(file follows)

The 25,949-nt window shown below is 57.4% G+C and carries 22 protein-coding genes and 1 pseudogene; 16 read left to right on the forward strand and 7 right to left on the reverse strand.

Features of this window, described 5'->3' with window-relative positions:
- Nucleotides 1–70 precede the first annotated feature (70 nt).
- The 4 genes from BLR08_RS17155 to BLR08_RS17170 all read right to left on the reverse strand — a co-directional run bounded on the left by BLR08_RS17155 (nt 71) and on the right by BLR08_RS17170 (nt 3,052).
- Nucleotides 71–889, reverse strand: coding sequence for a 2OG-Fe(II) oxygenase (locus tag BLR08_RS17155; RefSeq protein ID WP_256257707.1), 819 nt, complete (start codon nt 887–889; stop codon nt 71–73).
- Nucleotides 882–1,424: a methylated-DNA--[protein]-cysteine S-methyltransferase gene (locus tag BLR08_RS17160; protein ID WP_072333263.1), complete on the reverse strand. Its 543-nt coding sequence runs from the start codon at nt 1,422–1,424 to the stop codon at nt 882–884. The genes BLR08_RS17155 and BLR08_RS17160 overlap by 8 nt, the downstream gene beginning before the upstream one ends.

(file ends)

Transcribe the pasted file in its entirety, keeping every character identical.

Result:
The 25,949-nt window shown below is 57.4% G+C and carries 22 protein-coding genes and 1 pseudogene; 16 read left to right on the forward strand and 7 right to left on the reverse strand.

Features of this window, described 5'->3' with window-relative positions:
- Nucleotides 1–70 precede the first annotated feature (70 nt).
- The 4 genes from BLR08_RS17155 to BLR08_RS17170 all read right to left on the reverse strand — a co-directional run bounded on the left by BLR08_RS17155 (nt 71) and on the right by BLR08_RS17170 (nt 3,052).
- Nucleotides 71–889, reverse strand: coding sequence for a 2OG-Fe(II) oxygenase (locus tag BLR08_RS17155; RefSeq protein ID WP_256257707.1), 819 nt, complete (start codon nt 887–889; stop codon nt 71–73).
- Nucleotides 882–1,424: a methylated-DNA--[protein]-cysteine S-methyltransferase gene (locus tag BLR08_RS17160; protein ID WP_072333263.1), complete on the reverse strand. Its 543-nt coding sequence runs from the start codon at nt 1,422–1,424 to the stop codon at nt 882–884. The genes BLR08_RS17155 and BLR08_RS17160 overlap by 8 nt, the downstream gene beginning before the upstream one ends.